That’s what you’d say to interact with the GLC. It now understands voice commands, courtesy the new infotainment system: a 10.25-inch touchscreen (replacing a 7-incher) laced with MBUX (Mercedes-Benz User Experience). Think of this as your Google Assistant, Siri or Alexa. It isn’t as polished as the three but works well for the basic commands you’d give it. You can ask it to set temperature, navigate to a destination, or give weather updates. It’s clever too -- for instance, if the driver/co-driver asks for a particular temperature, it’d set it for only their half. Say ‘I’m sleepy’ and it’ll load up a list of the nearest hotels, while ‘I need coffee’ will have the system tell you where to get your caffeine fix. You can also have some fun with it, and say ‘I love you’ or ‘Who’s your daddy?’ or ‘Tell me a joke!’ The responses don’t disappoint.
There are new ways to interact with the infotainment too. Of course, it begins with the touchscreen itself, that now gets a larger, crisper display. You can choose to use the trackpad in the centre console that gives you ample haptic feedback. Borrowed from the E-Class are the two touchpads on the steering wheel, letting you control the infotainment and instrument cluster respectively.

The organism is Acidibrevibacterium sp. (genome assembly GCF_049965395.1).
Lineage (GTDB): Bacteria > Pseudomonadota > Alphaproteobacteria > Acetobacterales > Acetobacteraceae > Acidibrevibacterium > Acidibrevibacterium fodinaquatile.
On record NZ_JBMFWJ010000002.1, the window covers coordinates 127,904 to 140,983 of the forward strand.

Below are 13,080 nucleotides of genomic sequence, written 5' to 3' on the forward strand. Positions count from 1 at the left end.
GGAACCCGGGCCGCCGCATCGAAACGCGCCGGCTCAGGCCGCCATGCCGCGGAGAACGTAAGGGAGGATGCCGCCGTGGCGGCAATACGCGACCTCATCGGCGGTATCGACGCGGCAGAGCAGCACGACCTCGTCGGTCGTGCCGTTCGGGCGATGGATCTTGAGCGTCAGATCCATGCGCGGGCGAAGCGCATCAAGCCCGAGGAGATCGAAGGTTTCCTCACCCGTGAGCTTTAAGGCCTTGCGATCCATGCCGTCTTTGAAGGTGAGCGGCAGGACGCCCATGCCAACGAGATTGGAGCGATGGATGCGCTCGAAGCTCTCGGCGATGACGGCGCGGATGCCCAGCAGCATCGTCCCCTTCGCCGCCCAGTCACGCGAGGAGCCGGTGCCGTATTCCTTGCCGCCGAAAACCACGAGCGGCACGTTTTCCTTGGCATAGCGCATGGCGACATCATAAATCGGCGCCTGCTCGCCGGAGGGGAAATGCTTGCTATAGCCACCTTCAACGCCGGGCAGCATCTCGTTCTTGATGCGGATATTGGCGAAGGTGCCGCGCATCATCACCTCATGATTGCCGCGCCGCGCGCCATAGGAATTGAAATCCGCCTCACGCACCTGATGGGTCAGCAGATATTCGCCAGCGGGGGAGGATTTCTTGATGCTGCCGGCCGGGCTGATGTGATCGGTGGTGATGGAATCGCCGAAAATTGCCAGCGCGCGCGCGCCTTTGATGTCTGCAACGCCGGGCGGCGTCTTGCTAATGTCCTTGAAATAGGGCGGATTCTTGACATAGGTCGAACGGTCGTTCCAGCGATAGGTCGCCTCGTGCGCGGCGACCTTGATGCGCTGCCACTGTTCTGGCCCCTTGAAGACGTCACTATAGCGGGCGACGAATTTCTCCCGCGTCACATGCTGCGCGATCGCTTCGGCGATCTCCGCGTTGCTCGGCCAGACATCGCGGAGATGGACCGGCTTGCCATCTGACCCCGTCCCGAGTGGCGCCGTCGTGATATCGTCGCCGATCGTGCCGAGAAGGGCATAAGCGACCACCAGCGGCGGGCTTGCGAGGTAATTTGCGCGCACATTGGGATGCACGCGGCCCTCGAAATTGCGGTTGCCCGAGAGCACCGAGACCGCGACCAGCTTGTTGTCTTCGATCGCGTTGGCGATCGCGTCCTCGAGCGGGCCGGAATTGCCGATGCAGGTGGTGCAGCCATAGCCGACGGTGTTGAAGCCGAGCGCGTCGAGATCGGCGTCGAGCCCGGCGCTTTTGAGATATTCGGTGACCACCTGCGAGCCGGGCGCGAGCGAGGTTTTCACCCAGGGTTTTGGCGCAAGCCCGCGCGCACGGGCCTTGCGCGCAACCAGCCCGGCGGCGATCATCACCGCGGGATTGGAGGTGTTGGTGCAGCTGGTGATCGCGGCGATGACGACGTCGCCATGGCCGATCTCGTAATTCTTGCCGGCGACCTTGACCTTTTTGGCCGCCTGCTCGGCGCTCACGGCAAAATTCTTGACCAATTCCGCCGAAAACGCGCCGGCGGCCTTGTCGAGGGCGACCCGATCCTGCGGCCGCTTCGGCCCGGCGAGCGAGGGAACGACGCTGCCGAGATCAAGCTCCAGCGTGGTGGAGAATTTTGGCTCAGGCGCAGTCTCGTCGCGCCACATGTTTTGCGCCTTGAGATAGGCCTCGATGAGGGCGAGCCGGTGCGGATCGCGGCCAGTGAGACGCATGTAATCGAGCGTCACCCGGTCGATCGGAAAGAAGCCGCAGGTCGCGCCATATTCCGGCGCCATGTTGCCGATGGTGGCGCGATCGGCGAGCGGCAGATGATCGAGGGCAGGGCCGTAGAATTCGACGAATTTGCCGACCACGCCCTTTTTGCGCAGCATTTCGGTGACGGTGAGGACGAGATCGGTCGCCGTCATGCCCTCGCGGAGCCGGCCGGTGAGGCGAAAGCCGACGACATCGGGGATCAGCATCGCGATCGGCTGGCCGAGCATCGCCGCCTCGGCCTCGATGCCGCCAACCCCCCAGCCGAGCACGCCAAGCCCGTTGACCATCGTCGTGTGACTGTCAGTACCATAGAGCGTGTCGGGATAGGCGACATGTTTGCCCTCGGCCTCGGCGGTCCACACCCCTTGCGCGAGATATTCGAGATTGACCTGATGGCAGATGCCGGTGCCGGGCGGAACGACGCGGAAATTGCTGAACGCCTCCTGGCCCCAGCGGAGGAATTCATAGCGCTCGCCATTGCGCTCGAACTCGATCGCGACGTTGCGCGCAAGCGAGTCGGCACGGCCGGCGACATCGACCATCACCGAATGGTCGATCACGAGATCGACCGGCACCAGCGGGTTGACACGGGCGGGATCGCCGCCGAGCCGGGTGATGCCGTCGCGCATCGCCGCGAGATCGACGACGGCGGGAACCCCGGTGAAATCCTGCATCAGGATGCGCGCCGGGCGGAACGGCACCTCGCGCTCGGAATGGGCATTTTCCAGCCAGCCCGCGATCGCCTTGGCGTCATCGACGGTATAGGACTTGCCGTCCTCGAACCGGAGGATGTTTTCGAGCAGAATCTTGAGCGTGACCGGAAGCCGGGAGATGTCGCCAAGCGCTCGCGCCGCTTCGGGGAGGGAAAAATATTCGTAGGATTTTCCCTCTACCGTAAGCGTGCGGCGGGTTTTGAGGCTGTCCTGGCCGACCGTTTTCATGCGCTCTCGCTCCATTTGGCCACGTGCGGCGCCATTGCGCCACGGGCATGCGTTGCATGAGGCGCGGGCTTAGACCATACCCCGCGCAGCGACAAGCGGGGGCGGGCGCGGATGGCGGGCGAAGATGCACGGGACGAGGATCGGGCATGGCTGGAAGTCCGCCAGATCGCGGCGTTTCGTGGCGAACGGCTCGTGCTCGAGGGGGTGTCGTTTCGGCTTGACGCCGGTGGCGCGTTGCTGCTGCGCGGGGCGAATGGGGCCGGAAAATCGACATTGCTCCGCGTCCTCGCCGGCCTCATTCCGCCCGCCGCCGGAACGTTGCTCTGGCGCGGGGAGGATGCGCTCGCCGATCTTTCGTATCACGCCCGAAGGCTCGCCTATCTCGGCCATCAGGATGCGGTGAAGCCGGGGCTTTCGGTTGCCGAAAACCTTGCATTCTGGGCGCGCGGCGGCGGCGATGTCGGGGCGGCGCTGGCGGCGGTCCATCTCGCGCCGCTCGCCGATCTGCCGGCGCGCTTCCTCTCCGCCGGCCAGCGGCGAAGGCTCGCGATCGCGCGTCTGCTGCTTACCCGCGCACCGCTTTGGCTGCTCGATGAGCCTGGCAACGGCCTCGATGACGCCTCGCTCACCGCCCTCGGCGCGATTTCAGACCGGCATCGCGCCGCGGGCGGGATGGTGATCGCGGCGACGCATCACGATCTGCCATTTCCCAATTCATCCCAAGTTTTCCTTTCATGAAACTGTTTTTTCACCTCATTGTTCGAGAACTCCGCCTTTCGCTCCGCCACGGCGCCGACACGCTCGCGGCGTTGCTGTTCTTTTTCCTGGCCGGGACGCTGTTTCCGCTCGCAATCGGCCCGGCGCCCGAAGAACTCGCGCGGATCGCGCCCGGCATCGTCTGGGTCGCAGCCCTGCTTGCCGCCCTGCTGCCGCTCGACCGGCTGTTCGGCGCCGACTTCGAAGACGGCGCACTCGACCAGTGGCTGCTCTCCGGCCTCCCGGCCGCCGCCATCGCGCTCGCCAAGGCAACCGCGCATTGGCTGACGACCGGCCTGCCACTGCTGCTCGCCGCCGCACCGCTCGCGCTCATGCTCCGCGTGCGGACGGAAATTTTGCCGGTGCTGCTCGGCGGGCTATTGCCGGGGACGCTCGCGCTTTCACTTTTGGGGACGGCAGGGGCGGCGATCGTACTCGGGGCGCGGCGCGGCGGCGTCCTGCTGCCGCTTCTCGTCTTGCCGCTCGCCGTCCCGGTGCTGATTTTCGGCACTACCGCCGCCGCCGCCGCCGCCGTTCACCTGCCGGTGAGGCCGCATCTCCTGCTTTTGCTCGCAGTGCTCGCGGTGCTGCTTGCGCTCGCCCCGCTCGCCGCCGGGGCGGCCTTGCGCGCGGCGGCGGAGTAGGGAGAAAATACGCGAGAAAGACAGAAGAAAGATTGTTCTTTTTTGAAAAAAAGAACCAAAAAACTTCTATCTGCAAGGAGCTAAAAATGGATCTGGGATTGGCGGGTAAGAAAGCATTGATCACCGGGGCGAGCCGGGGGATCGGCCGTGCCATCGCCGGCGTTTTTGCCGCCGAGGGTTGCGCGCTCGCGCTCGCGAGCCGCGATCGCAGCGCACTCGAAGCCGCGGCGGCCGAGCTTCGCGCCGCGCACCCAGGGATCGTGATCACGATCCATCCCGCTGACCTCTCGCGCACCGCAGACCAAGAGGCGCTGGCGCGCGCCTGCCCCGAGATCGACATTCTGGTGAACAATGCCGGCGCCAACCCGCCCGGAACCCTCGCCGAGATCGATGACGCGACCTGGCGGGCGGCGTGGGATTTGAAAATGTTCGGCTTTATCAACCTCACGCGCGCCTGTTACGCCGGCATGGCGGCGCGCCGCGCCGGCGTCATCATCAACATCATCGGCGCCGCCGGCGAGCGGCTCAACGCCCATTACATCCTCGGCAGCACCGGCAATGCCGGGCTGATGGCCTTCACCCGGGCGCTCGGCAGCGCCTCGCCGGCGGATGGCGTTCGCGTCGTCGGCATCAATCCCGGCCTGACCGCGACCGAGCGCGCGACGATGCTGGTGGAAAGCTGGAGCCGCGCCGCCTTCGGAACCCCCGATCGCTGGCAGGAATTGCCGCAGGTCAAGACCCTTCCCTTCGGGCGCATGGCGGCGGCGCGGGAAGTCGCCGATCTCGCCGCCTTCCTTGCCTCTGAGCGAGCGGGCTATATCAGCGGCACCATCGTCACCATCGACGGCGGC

Speaking of which, it’s beyond us why Mercedes-Benz chose to skip the fully digital driver’s display on the GLC. That old-looking cluster just feels out of place next to that crisp touchscreen. Similarly, the GLC should’ve been equipped with a 360° camera, memory functions for the powered seats and a third-zone of climate control for the rear occupants. There’s no radar-based safety tech either, which the XC60 offers for similar money. However, the usuals are in place -- keyless entry and go, a massive panoramic sunroof, a banging 9-speaker audio system, powered front seats, and a powered tailgate.